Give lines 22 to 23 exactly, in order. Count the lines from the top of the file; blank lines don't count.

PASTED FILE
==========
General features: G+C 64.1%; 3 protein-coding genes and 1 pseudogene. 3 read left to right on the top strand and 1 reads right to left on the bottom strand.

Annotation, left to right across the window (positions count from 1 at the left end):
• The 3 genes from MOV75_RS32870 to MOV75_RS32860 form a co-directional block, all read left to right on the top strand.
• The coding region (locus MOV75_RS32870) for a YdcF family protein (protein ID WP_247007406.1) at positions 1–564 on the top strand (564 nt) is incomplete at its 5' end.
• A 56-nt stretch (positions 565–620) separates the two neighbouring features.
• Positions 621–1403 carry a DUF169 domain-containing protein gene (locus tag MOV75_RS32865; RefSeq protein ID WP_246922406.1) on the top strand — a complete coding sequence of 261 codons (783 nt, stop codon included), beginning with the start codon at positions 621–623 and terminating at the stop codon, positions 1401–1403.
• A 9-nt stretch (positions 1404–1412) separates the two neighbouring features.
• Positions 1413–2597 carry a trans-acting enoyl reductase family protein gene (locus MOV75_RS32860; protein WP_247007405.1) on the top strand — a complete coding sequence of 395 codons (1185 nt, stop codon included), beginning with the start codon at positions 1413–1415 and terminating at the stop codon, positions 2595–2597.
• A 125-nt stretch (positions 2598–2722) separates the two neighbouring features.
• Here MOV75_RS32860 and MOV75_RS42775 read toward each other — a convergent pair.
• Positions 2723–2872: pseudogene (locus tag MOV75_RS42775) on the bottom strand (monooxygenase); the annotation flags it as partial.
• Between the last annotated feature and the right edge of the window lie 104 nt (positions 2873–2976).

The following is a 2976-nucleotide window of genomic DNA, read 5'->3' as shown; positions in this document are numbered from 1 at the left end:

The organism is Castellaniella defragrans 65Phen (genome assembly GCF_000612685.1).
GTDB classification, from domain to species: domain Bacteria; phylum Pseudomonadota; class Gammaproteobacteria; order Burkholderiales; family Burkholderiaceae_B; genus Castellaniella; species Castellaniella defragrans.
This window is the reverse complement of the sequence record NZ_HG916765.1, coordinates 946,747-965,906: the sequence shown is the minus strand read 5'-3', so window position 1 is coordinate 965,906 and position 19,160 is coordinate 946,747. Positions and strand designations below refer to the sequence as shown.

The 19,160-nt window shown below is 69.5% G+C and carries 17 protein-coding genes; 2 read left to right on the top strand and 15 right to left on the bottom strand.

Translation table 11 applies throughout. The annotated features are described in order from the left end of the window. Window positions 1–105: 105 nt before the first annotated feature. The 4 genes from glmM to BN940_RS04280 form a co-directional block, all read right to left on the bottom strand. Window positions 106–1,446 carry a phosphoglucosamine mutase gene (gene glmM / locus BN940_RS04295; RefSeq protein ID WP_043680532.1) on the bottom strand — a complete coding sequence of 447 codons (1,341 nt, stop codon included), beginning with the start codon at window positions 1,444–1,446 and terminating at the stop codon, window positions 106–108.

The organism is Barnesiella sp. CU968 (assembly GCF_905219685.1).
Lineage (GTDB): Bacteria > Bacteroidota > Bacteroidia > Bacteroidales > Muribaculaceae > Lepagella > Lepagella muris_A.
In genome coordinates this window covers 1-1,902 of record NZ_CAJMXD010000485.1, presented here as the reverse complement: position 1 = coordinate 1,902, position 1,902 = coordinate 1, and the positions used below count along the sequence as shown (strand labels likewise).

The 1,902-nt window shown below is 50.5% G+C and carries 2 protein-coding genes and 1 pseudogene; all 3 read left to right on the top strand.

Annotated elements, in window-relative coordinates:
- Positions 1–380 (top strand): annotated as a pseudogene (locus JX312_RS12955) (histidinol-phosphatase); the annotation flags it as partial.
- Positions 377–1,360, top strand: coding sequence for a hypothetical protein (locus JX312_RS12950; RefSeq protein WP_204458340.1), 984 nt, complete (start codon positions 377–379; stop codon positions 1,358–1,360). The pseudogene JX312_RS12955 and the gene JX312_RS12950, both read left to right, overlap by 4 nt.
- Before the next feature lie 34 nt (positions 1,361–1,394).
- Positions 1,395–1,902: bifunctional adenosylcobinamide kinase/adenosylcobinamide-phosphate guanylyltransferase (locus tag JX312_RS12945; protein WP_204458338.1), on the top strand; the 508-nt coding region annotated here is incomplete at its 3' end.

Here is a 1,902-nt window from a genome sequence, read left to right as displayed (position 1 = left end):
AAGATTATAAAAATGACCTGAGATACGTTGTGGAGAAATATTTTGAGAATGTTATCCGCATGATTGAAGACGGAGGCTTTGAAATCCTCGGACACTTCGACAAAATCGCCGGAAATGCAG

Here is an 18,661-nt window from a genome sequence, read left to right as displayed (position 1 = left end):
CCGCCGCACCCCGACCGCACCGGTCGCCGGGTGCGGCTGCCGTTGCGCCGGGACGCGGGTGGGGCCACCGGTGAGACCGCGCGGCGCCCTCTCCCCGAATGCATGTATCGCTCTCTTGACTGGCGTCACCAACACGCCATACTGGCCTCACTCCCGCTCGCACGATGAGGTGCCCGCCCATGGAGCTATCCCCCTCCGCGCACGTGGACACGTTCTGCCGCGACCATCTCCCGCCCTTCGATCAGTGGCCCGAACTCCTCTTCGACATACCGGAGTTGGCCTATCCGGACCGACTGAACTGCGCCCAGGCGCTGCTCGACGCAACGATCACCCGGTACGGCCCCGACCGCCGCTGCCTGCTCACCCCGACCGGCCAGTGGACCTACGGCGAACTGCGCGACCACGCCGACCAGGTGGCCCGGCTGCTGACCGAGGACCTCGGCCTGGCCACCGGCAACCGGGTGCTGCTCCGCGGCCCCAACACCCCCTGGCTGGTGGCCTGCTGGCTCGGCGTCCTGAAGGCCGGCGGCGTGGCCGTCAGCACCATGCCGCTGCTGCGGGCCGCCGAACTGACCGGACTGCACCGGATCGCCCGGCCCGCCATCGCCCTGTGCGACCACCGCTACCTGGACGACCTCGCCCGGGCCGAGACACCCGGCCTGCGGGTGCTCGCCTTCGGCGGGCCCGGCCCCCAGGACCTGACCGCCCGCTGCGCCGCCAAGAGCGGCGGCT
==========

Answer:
The 1,902-nt window shown below is 50.5% G+C and carries 2 protein-coding genes and 1 pseudogene; all 3 read left to right on the top strand.

Annotated elements, in window-relative coordinates: